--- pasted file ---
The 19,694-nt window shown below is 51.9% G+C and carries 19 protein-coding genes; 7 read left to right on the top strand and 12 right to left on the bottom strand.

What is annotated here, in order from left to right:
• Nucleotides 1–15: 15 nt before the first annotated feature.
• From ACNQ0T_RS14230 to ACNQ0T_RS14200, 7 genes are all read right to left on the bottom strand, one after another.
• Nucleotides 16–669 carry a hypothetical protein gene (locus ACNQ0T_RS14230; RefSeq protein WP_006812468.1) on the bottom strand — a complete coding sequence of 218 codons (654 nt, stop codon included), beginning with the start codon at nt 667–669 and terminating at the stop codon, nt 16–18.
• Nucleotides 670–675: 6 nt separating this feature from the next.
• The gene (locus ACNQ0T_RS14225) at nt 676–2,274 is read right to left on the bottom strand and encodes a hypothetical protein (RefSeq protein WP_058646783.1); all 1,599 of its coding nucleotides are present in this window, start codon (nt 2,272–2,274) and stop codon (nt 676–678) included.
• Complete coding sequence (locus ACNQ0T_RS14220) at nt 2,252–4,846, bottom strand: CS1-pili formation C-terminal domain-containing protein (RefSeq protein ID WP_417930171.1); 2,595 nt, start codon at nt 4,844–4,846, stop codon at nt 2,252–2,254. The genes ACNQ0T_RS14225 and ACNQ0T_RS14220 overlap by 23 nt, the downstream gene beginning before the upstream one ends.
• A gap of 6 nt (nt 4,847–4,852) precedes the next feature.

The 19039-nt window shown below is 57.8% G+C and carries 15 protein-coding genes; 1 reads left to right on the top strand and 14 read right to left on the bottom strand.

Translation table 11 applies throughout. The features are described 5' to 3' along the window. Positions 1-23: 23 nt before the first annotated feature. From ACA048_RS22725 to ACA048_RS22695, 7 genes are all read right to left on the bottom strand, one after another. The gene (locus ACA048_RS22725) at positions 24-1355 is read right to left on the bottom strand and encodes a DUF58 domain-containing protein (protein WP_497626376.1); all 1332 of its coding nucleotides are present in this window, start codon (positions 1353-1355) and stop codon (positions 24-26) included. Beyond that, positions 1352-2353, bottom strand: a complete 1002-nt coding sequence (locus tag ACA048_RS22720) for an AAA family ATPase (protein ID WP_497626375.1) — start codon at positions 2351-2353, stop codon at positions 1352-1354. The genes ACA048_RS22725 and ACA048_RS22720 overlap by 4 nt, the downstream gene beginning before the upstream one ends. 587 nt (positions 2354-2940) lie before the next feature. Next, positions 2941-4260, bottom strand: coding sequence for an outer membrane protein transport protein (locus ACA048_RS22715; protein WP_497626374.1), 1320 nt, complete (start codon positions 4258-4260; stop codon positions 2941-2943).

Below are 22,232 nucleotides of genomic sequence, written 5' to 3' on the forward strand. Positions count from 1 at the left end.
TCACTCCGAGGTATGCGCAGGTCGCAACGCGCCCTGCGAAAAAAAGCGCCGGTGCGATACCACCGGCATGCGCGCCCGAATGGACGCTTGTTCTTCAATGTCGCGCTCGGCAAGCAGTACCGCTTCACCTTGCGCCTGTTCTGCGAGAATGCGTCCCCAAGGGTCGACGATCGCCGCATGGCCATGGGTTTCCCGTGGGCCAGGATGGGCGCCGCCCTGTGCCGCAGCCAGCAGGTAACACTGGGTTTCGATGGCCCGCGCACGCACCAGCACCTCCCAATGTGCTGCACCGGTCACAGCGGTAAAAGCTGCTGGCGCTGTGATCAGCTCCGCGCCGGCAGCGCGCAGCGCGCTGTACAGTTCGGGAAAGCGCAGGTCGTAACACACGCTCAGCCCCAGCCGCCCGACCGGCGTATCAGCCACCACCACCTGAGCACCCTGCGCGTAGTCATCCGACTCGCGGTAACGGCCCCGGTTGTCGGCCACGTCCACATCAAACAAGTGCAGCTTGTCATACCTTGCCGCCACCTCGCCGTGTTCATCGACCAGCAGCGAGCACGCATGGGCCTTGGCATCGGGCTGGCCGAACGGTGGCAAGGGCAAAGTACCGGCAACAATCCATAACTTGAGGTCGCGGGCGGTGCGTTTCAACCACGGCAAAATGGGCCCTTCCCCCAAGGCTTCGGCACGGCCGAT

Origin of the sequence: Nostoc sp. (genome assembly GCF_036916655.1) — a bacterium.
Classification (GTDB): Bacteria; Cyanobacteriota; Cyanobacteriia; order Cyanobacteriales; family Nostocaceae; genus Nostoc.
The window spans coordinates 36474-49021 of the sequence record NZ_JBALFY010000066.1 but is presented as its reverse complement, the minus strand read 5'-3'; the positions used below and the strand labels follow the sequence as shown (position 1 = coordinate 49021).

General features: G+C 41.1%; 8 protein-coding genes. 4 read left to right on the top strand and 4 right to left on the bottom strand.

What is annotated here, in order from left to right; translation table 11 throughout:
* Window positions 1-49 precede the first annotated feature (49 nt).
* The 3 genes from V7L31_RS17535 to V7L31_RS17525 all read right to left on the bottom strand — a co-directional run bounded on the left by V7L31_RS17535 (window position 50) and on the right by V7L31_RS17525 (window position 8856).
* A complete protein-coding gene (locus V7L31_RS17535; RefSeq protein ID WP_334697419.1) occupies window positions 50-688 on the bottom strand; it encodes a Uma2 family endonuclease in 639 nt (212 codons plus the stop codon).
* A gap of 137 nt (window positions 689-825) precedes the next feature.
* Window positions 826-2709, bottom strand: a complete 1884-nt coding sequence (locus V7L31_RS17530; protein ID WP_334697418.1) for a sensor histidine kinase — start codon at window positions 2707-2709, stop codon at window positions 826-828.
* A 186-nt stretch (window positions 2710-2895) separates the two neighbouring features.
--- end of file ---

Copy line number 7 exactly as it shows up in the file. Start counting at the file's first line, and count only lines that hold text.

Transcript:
• The gene (locus ACNQ0T_RS14225) at nt 676–2,274 is read right to left on the bottom strand and encodes a hypothetical protein (RefSeq protein WP_058646783.1); all 1,599 of its coding nucleotides are present in this window, start codon (nt 2,272–2,274) and stop codon (nt 676–678) included.